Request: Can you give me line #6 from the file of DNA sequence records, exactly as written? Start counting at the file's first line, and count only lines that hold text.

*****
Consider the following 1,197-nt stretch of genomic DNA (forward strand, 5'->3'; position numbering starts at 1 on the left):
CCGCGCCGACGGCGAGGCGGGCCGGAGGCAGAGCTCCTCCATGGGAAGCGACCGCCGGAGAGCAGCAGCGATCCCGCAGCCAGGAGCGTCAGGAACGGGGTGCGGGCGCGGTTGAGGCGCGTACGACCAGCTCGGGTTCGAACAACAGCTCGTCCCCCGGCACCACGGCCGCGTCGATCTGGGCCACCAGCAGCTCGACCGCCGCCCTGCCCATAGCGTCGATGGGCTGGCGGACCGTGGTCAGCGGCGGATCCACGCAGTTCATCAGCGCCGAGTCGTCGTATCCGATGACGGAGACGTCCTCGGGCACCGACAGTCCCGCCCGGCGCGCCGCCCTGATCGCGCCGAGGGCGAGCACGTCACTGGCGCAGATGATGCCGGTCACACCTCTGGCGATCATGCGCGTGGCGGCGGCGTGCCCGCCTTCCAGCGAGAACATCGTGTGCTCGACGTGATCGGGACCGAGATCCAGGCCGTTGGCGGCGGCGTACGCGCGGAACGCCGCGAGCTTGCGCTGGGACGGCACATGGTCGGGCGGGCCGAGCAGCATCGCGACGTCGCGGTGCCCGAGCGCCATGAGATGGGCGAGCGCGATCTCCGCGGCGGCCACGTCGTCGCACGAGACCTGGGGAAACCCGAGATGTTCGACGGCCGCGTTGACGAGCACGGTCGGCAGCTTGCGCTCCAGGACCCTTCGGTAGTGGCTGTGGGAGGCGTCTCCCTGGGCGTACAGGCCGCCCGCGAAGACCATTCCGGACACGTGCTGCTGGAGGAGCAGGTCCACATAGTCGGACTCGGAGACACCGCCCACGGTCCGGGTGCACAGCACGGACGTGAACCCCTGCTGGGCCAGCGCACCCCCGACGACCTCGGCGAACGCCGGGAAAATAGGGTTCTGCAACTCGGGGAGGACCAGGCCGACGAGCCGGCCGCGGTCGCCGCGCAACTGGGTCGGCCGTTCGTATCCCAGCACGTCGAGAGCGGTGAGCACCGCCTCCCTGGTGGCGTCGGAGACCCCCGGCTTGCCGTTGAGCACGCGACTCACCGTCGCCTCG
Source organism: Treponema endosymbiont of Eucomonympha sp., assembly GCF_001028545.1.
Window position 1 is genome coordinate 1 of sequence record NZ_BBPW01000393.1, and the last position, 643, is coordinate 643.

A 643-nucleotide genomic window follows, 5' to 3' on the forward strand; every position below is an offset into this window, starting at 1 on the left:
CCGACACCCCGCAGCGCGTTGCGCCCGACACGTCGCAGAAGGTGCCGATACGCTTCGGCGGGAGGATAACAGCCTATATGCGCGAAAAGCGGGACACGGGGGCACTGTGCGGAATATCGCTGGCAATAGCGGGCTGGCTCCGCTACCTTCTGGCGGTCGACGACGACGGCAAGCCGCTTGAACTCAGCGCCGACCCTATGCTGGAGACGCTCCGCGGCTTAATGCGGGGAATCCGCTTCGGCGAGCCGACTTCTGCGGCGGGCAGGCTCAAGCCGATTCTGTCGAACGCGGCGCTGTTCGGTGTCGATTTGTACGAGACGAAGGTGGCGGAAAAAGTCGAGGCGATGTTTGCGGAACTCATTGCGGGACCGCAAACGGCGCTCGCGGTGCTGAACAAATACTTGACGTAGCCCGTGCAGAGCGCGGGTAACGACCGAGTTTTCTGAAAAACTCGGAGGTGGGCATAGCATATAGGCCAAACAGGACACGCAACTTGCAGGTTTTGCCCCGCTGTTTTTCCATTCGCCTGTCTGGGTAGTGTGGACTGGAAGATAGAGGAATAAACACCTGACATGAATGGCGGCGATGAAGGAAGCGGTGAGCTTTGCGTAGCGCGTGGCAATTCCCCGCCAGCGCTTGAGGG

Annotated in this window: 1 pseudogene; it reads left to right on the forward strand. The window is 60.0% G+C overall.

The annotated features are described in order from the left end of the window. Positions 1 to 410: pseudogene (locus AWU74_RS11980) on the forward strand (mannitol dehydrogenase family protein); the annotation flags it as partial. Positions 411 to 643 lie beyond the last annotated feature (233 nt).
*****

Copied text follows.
CCGACACCCCGCAGCGCGTTGCGCCCGACACGTCGCAGAAGGTGCCGATACGCTTCGGCGGGAGGATAACAGCCTATATGCGCGAAAAGCGGGACACGGGGGCACTGTGCGGAATATCGCTGGCAATAGCGGGCTGGCTCCGCTACCTTCTGGCGGTCGACGACGACGGCAAGCCGCTTGAACTCAGCGCCGACCCTATGCTGGAGACGCTCCGCGGCTTAATGCGGGGAATCCGCTTCGGCGAGCCGACTTCTGCGGCGGGCAGGCTCAAGCCGATTCTGTCGAACGCGGCGCTGTTCGGTGTCGATTTGTACGAGACGAAGGTGGCGGAAAAAGTCGAGGCGATGTTTGCGGAACTCATTGCGGGACCGCAAACGGCGCTCGCGGTGCTGAACAAATACTTGACGTAGCCCGTGCAGAGCGCGGGTAACGACCGAGTTTTCTGAAAAACTCGGAGGTGGGCATAGCATATAGGCCAAACAGGACACGCAACTTGCAGGTTTTGCCCCGCTGTTTTTCCATTCGCCTGTCTGGGTAGTGTGGACTGGAAGATAGAGGAATAAACACCTGACATGAATGGCGGCGATGAAGGAAGCGGTGAGCTTTGCGTAGCGCGTGGCAATTCCCCGCCAGCGCTTGAGGG